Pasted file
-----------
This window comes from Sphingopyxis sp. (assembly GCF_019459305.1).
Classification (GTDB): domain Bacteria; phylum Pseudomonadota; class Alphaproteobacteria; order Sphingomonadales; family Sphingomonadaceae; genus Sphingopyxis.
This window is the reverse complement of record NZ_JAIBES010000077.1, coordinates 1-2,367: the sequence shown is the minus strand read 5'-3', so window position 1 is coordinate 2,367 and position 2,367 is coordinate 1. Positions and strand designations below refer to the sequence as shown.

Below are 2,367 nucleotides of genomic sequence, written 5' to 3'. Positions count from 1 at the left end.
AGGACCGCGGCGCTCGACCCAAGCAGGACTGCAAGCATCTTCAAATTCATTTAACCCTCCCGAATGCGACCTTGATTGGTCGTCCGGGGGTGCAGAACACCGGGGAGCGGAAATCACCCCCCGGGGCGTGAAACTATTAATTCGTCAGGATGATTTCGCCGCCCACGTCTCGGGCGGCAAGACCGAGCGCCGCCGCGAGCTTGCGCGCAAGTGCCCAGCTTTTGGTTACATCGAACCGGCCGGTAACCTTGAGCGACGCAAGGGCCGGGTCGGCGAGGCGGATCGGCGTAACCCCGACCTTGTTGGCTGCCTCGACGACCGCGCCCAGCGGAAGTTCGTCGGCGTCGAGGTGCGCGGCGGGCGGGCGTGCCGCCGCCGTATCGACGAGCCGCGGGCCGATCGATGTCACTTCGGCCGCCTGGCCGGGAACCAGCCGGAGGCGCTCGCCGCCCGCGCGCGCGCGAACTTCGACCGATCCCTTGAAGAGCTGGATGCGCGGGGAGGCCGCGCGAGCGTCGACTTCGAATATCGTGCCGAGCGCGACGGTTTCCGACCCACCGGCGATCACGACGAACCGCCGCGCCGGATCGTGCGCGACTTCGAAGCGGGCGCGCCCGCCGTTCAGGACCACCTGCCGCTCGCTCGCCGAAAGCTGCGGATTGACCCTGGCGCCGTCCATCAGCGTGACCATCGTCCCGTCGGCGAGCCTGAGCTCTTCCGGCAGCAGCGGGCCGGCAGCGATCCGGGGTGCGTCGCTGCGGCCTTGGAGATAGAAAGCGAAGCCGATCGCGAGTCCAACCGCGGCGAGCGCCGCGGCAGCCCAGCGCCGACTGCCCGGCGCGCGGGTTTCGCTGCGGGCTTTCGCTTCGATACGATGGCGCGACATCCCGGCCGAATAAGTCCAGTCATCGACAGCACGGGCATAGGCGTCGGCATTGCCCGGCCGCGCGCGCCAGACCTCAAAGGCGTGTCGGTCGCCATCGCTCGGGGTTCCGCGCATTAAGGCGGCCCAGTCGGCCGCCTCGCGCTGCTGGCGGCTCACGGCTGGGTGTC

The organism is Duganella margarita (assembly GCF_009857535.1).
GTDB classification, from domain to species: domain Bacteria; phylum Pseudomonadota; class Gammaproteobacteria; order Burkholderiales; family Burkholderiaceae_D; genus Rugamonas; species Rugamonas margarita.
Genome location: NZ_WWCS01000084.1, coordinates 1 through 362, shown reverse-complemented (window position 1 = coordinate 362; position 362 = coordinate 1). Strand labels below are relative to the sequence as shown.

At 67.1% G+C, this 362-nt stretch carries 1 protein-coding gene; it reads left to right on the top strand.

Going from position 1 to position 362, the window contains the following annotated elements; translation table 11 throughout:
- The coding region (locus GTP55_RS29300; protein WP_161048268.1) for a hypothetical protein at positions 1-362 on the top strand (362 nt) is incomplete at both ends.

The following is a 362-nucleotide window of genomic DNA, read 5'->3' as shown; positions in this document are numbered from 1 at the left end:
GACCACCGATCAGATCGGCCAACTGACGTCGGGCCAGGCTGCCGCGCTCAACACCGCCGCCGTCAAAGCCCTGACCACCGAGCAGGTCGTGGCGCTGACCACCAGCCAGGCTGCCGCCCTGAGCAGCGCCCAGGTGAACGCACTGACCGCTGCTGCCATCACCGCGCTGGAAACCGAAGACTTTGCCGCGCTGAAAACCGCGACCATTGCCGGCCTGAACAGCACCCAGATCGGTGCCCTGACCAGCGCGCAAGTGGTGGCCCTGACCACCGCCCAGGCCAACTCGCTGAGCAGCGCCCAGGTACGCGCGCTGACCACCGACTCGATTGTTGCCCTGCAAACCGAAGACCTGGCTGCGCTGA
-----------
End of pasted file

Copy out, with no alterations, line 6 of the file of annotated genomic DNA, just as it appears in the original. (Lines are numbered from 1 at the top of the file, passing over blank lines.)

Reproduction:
The organism is Duganella margarita (assembly GCF_009857535.1).